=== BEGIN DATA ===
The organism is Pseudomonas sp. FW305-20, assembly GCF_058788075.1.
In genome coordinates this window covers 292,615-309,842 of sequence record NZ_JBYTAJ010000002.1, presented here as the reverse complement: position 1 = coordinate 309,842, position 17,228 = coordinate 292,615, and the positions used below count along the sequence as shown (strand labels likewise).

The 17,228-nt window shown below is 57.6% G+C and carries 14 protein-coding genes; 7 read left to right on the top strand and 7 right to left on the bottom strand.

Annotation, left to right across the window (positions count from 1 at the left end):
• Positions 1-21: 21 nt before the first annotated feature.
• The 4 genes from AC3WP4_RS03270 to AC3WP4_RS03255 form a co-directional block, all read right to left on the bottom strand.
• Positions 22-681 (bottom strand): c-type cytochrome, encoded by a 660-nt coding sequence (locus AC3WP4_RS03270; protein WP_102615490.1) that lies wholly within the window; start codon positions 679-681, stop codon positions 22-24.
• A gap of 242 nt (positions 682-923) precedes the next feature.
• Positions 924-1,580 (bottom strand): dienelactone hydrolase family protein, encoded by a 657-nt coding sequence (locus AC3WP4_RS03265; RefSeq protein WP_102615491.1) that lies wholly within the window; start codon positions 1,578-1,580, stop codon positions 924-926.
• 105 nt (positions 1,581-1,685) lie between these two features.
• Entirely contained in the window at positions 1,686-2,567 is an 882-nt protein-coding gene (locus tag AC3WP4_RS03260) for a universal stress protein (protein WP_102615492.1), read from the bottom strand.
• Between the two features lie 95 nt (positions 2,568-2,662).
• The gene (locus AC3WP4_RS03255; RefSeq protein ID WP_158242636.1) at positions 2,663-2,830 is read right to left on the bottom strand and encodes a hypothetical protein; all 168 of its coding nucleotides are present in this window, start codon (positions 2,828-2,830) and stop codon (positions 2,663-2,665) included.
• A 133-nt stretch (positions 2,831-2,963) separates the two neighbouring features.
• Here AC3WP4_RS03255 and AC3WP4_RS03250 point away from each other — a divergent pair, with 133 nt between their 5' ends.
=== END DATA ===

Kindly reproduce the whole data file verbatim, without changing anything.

The organism is Pseudomonas sp. FW305-20, assembly GCF_058788075.1.
In genome coordinates this window covers 292,615-309,842 of sequence record NZ_JBYTAJ010000002.1, presented here as the reverse complement: position 1 = coordinate 309,842, position 17,228 = coordinate 292,615, and the positions used below count along the sequence as shown (strand labels likewise).

The 17,228-nt window shown below is 57.6% G+C and carries 14 protein-coding genes; 7 read left to right on the top strand and 7 right to left on the bottom strand.

Annotation, left to right across the window (positions count from 1 at the left end):
• Positions 1-21: 21 nt before the first annotated feature.
• The 4 genes from AC3WP4_RS03270 to AC3WP4_RS03255 form a co-directional block, all read right to left on the bottom strand.
• Positions 22-681 (bottom strand): c-type cytochrome, encoded by a 660-nt coding sequence (locus AC3WP4_RS03270; protein WP_102615490.1) that lies wholly within the window; start codon positions 679-681, stop codon positions 22-24.
• A gap of 242 nt (positions 682-923) precedes the next feature.
• Positions 924-1,580 (bottom strand): dienelactone hydrolase family protein, encoded by a 657-nt coding sequence (locus AC3WP4_RS03265; RefSeq protein WP_102615491.1) that lies wholly within the window; start codon positions 1,578-1,580, stop codon positions 924-926.
• 105 nt (positions 1,581-1,685) lie between these two features.
• Entirely contained in the window at positions 1,686-2,567 is an 882-nt protein-coding gene (locus tag AC3WP4_RS03260) for a universal stress protein (protein WP_102615492.1), read from the bottom strand.
• Between the two features lie 95 nt (positions 2,568-2,662).
• The gene (locus AC3WP4_RS03255; RefSeq protein ID WP_158242636.1) at positions 2,663-2,830 is read right to left on the bottom strand and encodes a hypothetical protein; all 168 of its coding nucleotides are present in this window, start codon (positions 2,828-2,830) and stop codon (positions 2,663-2,665) included.
• A 133-nt stretch (positions 2,831-2,963) separates the two neighbouring features.
• Here AC3WP4_RS03255 and AC3WP4_RS03250 point away from each other — a divergent pair, with 133 nt between their 5' ends.